We had a little time before our group got together, so we did a warm up run on Sunny Spruce with Connor and his dad. As expected, the snow quality was excellent – it was packed powder on the trails and powder off piste, with just a few bare spots here and there on steeper south-facing terrain like Freddie’s Chute. One of the highlights of that run was West Slope, where we rode the ridge along the skier’s left with big swooping drops into the chowder on the left side. At one point I heard Luke screaming out behind me something like “That was so intense!” after launching a huge drop on one of his turns… intense indeed!
We gathered up our group, which featured Claire, Ken, Julia, Luke, Ty, Dylan, and me. Along with Joana and big Luke, we were missing Joe, Sam and Ethan today, and I suspect they would have loved to make a run down the Bruce, but hopefully they’ll get to do it next time. Apparently Joe did have a great day out on the mountain on Friday with Ken though, so he’s had a good dose of all this new snow. We debated briefly about whether we should do our Bruce run at the beginning of the day or the end of the day, but with some folks having obligations preventing them from lingering at the mountain too long at the end, we decided that we’d better start with the Bruce and fill extra time in with some other runs at the end of the day. Based on my reconnaissance day, I was going with a fairly conservative estimate of two hours for us to complete the run to the base of the Bruce. I knew there wouldn’t be any problems for anyone in terms of the skiing, I was just unsure about what our pace would be through the flatter terrain in the Nordic areas. If the kids found it tiring it might take longer than what I’d experience on my own, so I figured it was better to be safe than sorry.
We didn’t waste any time getting to the top of the Bruce, we crossed on the Over Easy and went right up the Fourrunner Quad. Unlike down in the base elevations, there was a brisk wind up there around 3,600’. Some of the boys dropped in the alternate entrance to the Bruce for a bit of powder and I grabbed a few pictures there and some more as they dropped below me on the trail. It was packed snow on the trail, but the quality was excellent, far better than what I’d experienced on my January trip, which was after a thaw the previous week. The skiing in the upper sections went pretty much as expected, the boys were having a blast with the bumps and jumps, and one could explore the powder off to the sides when areas opened up in the trees. A few of the steepest pitches were a little scraped down in spots, but that was pretty minimal because of the deep base and recent snow. As we got down into the hardwoods and the forest began to open up even more, I started venturing father off the trail into powder lines based on my previous knowledge. The powder was generally a foot plus in most places, and that worked well on most pitches – enough to slow you down on the steeper stuff, but not bog you down too much in the mellower areas. Down on the Nordic trails, the final, flatter part of the descent went very smoothly. Ty noticed one of those wavy green lines one of the trail signs, indicating beginner Nordic terrain, and with regard to the perceived flatness he said, “Oh no, that type of sign is never good!” I’d say he found out that it really wasn’t that bad. The kids did a nice job of keeping their pace on the flatter areas, and I’d give Ty and Dylan occasional boosts to keep their pace up. They started to play around and get tangled up with each other as they skated and poled their way down the trail, so that kept them entertained even on the flats. As a bonus we got those beautiful views of the snowy Ranch Brook, and the snow stayed quite powdery all the way down to 1,000’. All in all that had to be just about perfect conditions today for skiing the Bruce, comfortable temperatures, partly cloudy skies, and dry snow all the way to the base. I’m not sure what more one could ask for aside from getting first tracks!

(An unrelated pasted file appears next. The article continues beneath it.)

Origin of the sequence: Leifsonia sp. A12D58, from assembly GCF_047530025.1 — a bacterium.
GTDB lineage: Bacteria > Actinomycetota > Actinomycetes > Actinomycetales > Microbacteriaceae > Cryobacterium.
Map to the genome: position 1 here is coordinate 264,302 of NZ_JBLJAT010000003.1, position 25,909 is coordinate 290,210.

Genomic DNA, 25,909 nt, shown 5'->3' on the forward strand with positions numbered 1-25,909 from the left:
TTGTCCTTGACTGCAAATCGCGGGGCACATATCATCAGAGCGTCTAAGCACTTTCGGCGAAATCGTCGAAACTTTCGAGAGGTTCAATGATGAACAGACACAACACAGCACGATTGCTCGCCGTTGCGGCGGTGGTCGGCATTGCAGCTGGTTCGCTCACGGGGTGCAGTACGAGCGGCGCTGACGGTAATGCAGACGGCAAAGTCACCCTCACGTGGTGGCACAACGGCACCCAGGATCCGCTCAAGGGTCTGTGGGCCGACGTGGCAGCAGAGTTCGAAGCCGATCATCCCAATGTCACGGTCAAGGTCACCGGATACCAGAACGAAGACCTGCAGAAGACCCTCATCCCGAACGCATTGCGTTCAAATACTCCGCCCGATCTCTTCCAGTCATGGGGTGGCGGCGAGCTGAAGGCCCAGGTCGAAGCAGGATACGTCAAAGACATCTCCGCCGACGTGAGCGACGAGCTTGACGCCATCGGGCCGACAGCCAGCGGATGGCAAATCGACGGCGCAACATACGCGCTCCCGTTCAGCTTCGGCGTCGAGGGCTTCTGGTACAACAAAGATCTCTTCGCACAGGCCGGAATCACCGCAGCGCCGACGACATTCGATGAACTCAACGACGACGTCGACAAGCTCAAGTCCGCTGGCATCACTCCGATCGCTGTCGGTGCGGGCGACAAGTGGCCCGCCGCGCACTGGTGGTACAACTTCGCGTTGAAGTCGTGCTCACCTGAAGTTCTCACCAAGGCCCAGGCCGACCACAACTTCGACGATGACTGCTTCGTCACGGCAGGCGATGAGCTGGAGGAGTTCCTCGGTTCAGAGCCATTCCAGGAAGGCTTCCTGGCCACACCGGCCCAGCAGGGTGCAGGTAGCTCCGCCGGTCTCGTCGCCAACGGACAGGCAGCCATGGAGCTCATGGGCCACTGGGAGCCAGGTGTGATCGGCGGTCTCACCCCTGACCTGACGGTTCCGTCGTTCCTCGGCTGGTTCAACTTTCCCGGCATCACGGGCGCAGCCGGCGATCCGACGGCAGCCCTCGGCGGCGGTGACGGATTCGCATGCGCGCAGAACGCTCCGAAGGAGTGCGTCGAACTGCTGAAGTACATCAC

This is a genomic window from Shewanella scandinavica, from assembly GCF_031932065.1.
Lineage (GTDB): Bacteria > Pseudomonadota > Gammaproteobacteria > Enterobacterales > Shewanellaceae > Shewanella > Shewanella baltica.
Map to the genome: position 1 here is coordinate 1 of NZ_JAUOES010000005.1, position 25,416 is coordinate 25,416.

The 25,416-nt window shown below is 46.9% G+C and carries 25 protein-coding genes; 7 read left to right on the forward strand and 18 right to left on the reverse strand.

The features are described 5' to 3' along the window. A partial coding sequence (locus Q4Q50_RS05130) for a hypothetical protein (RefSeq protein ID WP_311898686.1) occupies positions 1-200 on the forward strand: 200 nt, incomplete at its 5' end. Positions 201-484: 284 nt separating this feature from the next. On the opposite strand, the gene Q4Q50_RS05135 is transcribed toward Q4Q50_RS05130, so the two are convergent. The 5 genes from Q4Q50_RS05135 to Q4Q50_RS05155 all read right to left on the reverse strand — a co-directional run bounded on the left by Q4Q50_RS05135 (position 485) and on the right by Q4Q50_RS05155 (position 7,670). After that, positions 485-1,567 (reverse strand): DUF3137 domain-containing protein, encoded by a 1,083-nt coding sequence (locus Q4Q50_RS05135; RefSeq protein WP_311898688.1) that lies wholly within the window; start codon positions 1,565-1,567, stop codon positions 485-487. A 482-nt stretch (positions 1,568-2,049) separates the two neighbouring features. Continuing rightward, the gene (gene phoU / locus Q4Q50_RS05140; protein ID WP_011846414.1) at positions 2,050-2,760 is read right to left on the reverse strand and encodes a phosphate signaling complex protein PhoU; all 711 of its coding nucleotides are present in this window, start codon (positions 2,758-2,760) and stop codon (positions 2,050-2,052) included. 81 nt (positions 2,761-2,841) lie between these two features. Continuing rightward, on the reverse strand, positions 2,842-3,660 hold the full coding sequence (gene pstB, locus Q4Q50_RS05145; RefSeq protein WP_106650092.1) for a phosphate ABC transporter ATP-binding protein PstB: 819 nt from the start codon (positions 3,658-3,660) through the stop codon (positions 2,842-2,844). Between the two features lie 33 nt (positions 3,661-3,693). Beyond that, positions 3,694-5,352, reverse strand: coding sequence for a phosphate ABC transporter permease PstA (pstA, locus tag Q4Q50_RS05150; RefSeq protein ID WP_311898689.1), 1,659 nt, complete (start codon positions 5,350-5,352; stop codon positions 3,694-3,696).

From leaving the Spruce Peak Base to reaching the bottom of the Bruce at Route 108, it had taken a bit under 90 minutes, so we made it well under my two-hour conservative estimate, even with the large group. We were about 20 minutes ahead of the next Mountain Road Shuttle when we reached the end of the trail, so we popped into Notchbrook Convenience Store for some snacks, and enjoyed the early spring weather while we waited. The March sun is quite nice right now, and it’s the beautiful sort of weather that is keeping the snow dry instead of sticky, even with relatively warm air. Ty and Dylan loved the ride on the shuttle, and Ty only half jokingly insisted that “The Bruce was nice, but it’s the bus ride that’s really my favorite part of the trip.” He certainly does like to ride buses. For a representative GPS/Google Earth map or elevation profile plot of the travel circuit we used to ski the Bruce Trail, refer to my Bruce Trail trip report from January 21st.